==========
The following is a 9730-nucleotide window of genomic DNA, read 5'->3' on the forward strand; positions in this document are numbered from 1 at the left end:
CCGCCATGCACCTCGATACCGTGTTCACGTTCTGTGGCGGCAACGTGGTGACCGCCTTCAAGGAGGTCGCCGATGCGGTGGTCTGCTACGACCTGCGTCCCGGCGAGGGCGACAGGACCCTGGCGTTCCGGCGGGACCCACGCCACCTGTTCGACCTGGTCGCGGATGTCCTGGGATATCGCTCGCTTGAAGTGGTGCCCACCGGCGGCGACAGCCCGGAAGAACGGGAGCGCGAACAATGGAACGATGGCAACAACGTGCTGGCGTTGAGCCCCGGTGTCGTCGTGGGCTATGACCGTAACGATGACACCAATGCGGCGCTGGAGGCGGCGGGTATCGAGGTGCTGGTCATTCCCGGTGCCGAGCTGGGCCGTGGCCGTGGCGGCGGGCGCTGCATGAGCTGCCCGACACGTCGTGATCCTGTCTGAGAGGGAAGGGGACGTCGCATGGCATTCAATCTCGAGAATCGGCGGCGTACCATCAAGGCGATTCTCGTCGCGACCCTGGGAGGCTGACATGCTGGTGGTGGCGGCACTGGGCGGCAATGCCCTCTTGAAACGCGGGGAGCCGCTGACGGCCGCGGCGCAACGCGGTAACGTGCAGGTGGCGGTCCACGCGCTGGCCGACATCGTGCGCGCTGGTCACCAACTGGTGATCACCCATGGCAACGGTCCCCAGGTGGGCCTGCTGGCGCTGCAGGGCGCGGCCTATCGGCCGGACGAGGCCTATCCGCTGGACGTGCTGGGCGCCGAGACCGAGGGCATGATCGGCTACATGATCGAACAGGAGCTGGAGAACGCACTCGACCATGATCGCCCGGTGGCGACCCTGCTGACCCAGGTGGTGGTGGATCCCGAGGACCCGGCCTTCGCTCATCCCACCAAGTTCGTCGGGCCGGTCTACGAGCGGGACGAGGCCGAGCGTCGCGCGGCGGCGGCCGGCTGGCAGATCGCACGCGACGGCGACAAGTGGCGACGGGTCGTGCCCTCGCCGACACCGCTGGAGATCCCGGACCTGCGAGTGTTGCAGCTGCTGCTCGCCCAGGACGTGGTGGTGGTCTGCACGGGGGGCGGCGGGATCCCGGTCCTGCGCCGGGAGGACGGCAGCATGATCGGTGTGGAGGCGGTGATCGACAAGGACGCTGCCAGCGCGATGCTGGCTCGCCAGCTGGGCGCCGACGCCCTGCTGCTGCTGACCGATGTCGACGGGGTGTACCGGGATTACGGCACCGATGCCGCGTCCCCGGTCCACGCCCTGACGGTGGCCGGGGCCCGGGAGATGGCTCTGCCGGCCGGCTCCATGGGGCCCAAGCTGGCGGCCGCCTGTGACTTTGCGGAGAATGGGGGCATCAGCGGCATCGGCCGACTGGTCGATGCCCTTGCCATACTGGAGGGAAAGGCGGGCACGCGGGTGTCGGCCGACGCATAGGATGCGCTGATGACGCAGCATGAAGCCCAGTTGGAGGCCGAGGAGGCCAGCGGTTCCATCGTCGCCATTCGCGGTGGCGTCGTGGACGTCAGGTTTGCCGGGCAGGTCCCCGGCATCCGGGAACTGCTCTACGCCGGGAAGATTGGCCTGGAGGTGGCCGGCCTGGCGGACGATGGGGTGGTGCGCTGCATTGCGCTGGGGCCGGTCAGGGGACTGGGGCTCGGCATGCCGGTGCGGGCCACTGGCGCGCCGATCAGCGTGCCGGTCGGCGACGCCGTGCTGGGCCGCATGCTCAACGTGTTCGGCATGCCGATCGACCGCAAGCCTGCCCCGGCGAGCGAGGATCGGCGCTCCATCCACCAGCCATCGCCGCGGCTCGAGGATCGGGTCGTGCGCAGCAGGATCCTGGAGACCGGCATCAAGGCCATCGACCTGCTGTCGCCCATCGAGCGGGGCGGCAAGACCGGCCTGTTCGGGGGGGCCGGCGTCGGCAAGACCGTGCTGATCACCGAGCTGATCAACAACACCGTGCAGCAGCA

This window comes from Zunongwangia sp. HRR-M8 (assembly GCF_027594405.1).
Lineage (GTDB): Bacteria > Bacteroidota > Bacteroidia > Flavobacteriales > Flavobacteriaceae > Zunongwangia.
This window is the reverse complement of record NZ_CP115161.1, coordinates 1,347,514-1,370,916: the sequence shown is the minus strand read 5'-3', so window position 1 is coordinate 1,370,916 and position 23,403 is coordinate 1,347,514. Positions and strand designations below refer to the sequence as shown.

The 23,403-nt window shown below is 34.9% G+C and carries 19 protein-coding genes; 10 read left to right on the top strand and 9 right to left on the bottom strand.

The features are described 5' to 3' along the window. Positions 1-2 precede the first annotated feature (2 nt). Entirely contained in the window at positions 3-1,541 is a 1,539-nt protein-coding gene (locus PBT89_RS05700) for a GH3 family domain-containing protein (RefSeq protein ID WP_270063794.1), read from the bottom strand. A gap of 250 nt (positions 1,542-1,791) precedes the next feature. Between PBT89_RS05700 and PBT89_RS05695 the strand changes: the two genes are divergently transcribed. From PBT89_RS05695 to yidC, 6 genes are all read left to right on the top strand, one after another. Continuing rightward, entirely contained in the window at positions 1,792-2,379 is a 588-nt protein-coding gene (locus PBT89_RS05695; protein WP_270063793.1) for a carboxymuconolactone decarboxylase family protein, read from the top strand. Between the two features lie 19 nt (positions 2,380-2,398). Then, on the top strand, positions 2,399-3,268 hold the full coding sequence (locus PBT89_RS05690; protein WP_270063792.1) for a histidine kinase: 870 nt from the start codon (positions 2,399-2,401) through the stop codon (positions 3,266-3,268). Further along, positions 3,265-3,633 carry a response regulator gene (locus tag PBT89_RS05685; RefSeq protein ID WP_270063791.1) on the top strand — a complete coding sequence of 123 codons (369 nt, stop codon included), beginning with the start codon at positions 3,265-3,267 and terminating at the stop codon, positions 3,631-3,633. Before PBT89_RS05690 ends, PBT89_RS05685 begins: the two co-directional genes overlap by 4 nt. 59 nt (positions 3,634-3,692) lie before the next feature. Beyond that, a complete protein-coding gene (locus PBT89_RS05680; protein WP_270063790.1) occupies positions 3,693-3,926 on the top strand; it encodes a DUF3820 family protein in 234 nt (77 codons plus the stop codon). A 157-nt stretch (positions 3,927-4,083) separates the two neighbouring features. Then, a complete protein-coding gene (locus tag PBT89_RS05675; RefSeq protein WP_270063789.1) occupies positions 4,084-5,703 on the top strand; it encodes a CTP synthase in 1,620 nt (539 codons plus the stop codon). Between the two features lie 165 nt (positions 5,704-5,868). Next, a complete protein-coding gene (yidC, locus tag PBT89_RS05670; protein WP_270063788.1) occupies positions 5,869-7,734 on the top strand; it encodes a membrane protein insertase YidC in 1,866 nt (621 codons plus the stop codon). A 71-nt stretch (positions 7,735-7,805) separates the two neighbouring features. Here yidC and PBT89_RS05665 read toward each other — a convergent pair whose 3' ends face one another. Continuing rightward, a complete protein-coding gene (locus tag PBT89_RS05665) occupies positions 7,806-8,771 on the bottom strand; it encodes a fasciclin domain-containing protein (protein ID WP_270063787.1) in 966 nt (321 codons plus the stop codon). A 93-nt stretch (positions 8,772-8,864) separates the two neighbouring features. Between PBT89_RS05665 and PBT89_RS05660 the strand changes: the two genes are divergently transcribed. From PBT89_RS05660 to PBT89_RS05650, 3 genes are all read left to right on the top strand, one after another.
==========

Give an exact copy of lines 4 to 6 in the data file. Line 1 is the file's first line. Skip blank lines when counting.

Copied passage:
Lineage (GTDB): Bacteria > Bacteroidota > Bacteroidia > Flavobacteriales > Flavobacteriaceae > Zunongwangia.
This window is the reverse complement of record NZ_CP115161.1, coordinates 1,347,514-1,370,916: the sequence shown is the minus strand read 5'-3', so window position 1 is coordinate 1,370,916 and position 23,403 is coordinate 1,347,514. Positions and strand designations below refer to the sequence as shown.

The 23,403-nt window shown below is 34.9% G+C and carries 19 protein-coding genes; 10 read left to right on the top strand and 9 right to left on the bottom strand.